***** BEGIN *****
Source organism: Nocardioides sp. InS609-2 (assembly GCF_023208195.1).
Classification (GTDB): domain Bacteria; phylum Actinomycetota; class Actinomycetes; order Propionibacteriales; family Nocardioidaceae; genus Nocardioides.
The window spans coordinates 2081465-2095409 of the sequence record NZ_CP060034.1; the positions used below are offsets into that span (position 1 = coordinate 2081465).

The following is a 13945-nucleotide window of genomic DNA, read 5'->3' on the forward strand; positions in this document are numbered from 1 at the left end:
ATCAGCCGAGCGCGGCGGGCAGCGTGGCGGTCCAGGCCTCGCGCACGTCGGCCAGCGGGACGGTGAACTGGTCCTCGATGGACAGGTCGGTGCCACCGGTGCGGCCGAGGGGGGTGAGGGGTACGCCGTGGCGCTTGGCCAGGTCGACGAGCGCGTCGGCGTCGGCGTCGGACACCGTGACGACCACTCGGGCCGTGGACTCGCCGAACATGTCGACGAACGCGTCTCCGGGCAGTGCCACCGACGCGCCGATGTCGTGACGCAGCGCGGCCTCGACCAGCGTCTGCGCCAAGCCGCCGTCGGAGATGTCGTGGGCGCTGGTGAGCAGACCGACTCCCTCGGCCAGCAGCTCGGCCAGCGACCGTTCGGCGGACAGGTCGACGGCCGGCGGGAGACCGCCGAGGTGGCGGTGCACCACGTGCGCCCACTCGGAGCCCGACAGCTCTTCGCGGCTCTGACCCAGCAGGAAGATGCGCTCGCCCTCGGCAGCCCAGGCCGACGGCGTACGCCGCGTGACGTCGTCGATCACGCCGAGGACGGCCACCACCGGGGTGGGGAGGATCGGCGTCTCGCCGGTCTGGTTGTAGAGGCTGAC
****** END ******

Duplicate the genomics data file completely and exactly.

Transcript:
Source organism: Nocardioides sp. InS609-2 (assembly GCF_023208195.1).
Classification (GTDB): domain Bacteria; phylum Actinomycetota; class Actinomycetes; order Propionibacteriales; family Nocardioidaceae; genus Nocardioides.
The window spans coordinates 2081465-2095409 of the sequence record NZ_CP060034.1; the positions used below are offsets into that span (position 1 = coordinate 2081465).

The following is a 13945-nucleotide window of genomic DNA, read 5'->3' on the forward strand; positions in this document are numbered from 1 at the left end:
ATCAGCCGAGCGCGGCGGGCAGCGTGGCGGTCCAGGCCTCGCGCACGTCGGCCAGCGGGACGGTGAACTGGTCCTCGATGGACAGGTCGGTGCCACCGGTGCGGCCGAGGGGGGTGAGGGGTACGCCGTGGCGCTTGGCCAGGTCGACGAGCGCGTCGGCGTCGGCGTCGGACACCGTGACGACCACTCGGGCCGTGGACTCGCCGAACATGTCGACGAACGCGTCTCCGGGCAGTGCCACCGACGCGCCGATGTCGTGACGCAGCGCGGCCTCGACCAGCGTCTGCGCCAAGCCGCCGTCGGAGATGTCGTGGGCGCTGGTGAGCAGACCGACTCCCTCGGCCAGCAGCTCGGCCAGCGACCGTTCGGCGGACAGGTCGACGGCCGGCGGGAGACCGCCGAGGTGGCGGTGCACCACGTGCGCCCACTCGGAGCCCGACAGCTCTTCGCGGCTCTGACCCAGCAGGAAGATGCGCTCGCCCTCGGCAGCCCAGGCCGACGGCGTACGCCGCGTGACGTCGTCGATCACGCCGAGGACGGCCACCACCGGGGTGGGGAGGATCGGCGTCTCGCCGGTCTGGTTGTAGAGGCTGAC